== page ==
fucked up everyday life. It sounds like trying to break out of this structures, by assembling pieces that genuinely
allow to escape those surroundings. An escape into sound, a jungle of scattered noise. I’m touched.
Last seen on the Progressive Form album, NQ now donates some skillfully pieced together electronica for the
Audiobulb label. Inscription gets underway with a fairly low key beginning, sculpting some nebulous ambience
on 'Glonn' before scalpel-like incisions carve out precise micro-beats during 'Sentomin'. You can hear the legacy
of classic IDM stalwarts feeding into this material, and the sound designs of 'Ferrum Velvet' in particular make
for a pretty convincing replication of the sort of complex noises Funkstorung were conjuring up during their
prime. Similarly, 'Silent Receiver' is masterfully produced and a real spa treatment for the ears of anyone who
still gives LP5 and Chiastic Slide regular spins.
NQ - INSCRIPTION (CD by Audiobulb)
YVAT - GLIAE (CD by +/-G6PD Records)
Two new albums from two different labels, proves that the post-Autechre-era is still going strong. First album
comes from the Cologne-based artist Niels Quak operating under the obvious project-name NQ. Present album is
the first on UK-label Audiobulb, but a few releases from the artist has come out on labels such as Kitty Yo and
Progressive Form. The album titled "Inscription" is a very satisfying work drifting somewhere between ambient,
IDM and glitch-textures. The compositions are often built on noisy sub-layers of clicking microbeats meanwhile
the upper layers have been occupied by atmospheric and quite beautiful soundspheres. Sometimes more
conventional breakbeat-textures, adding a nice dynamism in the music, shines through. Despite the quite personal
approach to the clicks'n'cuts-style, associations towards Autechre, circa the "Chiastic slide"-period, appears on
the album. A very nice combination of rhythmic complexity and melodic soundscapes on this album. Next album
comes in a very nice package. The album is released as a limited edition in a milky white Stiplex CD-case. On the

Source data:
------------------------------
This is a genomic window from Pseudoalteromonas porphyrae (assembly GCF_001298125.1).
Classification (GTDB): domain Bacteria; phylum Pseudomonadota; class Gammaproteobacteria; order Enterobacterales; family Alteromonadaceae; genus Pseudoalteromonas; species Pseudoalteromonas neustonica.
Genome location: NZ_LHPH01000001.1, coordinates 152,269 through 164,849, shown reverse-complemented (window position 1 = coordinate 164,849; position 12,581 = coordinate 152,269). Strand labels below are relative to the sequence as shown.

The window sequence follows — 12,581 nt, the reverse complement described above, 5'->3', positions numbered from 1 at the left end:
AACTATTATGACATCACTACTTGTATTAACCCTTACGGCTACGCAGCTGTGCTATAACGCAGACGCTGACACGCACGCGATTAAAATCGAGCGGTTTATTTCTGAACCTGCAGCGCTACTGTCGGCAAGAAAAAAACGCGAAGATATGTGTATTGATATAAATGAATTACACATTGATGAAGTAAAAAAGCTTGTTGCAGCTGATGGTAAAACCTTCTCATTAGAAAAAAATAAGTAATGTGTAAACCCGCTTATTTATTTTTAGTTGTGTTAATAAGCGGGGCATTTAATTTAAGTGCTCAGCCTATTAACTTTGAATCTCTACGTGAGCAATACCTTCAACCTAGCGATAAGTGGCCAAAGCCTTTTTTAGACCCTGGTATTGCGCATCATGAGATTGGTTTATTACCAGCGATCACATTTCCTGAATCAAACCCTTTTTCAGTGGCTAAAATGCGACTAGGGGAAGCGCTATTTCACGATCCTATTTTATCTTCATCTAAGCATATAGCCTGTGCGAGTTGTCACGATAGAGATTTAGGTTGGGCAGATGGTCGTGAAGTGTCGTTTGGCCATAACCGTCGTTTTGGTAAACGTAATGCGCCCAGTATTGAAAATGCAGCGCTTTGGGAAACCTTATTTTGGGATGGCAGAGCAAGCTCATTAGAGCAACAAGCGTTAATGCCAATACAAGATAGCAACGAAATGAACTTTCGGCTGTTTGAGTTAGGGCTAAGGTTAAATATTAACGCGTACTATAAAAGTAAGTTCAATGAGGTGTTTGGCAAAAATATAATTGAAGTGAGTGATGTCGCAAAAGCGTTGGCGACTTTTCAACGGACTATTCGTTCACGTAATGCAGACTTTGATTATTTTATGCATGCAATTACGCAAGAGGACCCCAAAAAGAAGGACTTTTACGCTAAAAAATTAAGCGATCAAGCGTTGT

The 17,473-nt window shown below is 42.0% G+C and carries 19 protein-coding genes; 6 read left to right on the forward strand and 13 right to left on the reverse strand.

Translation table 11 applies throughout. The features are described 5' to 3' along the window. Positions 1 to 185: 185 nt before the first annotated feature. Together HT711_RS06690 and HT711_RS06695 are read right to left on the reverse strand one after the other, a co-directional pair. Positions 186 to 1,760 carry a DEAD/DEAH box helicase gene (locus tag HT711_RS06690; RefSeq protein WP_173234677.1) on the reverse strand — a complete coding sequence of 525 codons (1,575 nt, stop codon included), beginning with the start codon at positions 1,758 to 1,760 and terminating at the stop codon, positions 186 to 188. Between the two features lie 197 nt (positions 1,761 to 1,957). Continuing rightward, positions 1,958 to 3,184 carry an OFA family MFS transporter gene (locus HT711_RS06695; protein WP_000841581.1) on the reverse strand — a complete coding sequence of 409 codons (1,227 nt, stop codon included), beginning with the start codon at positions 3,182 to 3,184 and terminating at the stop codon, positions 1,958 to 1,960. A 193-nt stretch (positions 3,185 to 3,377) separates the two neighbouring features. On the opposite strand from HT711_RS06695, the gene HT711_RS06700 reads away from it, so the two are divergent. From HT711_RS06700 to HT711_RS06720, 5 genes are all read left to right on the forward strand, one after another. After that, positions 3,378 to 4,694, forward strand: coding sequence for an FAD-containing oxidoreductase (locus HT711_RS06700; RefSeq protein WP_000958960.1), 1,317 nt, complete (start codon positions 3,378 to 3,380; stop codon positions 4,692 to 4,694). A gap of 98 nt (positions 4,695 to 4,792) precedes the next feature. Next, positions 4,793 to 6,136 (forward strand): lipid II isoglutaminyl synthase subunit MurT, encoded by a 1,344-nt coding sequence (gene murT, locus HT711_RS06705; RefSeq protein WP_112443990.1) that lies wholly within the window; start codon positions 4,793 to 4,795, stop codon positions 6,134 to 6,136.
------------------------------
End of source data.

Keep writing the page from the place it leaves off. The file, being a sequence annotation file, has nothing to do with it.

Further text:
musical side we find ourselves in similar spheres as the aforementioned album, meaning abstract IDM and clicks
'n'cuts. Compared to the work of NQ the Israel-based artist Yvat, finds himself in even stranger and less listen-
friendly soundspheres compared to the aforementioned NQ-project, but never the less a quite interesting sound
experience. Melody is almost non-existing on the album titled "Gliae". The emphasis are put on hypercomplex
rhyhtmic textures and wide ranging spectres of strange sounds bouncing in and out. Staying in the comparison
to the sound of Autechre-vein, the album from Yvat has more associations pointing towards the earliest period
around "Amber" and "Incunabula". Interesting album, though people searching for the more melodic and listen-
friendly approach to the abstract glitch-scene should go for the NQ-release.
Inscription's opening track begins with showers of whirr and click before throbbing micro-beat rumble and
understated glimmers of melody connect the dots. Sound familiar? Yep, Cologne-based artist Nils Quak (NQ)
would appear to be a seeming Autechre devotee of long standing, given how strongly his twelve-track album
evokes the Warp duo's Chiastic Slide-LP5-EP7 period. It's with the arrival of the third piece, “Sometimes I Feel
Strange,” that the influence comes most nakedly to the fore, in particular when a minimal bass motif appears to
anchor the electrical fluttering that restlessly billows around it. Inscription includes enough complex beats,
intricate sound design, and silken synth melodies to keep fans of classic IDM and glitchy electronica listening,
but Quak also wisely adds a few new colours to the genre palette—hints of soulfulness during “Silent Receiver,”
for one, and a well-considered and balanced handling of the material, for another. “And On Some Other Night”
imbues its mid-tempo languor with a dreamy hip-hop-styled swing that's seductive, no matter the genre category,
while the breakbeat funk of “Cashier Desk” likewise proves ear-catching. While it may not win any awards for
innovation or originality, Inscription nevertheless impresses as a well-shaped and satisfying example of its genre